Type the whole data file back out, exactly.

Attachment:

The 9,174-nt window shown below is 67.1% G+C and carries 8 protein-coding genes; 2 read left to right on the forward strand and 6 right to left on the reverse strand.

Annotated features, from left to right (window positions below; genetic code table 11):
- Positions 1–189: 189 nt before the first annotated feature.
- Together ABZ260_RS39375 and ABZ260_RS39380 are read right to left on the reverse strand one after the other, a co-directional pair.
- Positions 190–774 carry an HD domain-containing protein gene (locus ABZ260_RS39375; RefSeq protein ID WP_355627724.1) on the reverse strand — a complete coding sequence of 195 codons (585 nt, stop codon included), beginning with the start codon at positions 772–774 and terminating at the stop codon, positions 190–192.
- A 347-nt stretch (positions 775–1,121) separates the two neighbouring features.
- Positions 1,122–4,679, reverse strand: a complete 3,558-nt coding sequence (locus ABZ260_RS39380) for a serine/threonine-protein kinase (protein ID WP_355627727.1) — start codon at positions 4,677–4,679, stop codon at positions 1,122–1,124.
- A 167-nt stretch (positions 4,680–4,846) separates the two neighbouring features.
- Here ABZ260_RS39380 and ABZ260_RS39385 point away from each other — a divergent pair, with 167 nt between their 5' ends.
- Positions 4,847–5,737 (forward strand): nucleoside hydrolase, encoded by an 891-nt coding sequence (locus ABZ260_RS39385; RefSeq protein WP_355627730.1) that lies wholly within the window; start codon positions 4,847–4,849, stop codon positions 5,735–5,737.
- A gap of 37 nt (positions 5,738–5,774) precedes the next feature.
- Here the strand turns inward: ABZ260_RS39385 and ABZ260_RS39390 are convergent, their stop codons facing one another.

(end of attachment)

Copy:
The 9,174-nt window shown below is 67.1% G+C and carries 8 protein-coding genes; 2 read left to right on the forward strand and 6 right to left on the reverse strand.

Annotated features, from left to right (window positions below; genetic code table 11):
- Positions 1–189: 189 nt before the first annotated feature.
- Together ABZ260_RS39375 and ABZ260_RS39380 are read right to left on the reverse strand one after the other, a co-directional pair.
- Positions 190–774 carry an HD domain-containing protein gene (locus ABZ260_RS39375; RefSeq protein ID WP_355627724.1) on the reverse strand — a complete coding sequence of 195 codons (585 nt, stop codon included), beginning with the start codon at positions 772–774 and terminating at the stop codon, positions 190–192.
- A 347-nt stretch (positions 775–1,121) separates the two neighbouring features.
- Positions 1,122–4,679, reverse strand: a complete 3,558-nt coding sequence (locus ABZ260_RS39380) for a serine/threonine-protein kinase (protein ID WP_355627727.1) — start codon at positions 4,677–4,679, stop codon at positions 1,122–1,124.
- A 167-nt stretch (positions 4,680–4,846) separates the two neighbouring features.
- Here ABZ260_RS39380 and ABZ260_RS39385 point away from each other — a divergent pair, with 167 nt between their 5' ends.
- Positions 4,847–5,737 (forward strand): nucleoside hydrolase, encoded by an 891-nt coding sequence (locus ABZ260_RS39385; RefSeq protein WP_355627730.1) that lies wholly within the window; start codon positions 4,847–4,849, stop codon positions 5,735–5,737.
- A gap of 37 nt (positions 5,738–5,774) precedes the next feature.
- Here the strand turns inward: ABZ260_RS39385 and ABZ260_RS39390 are convergent, their stop codons facing one another.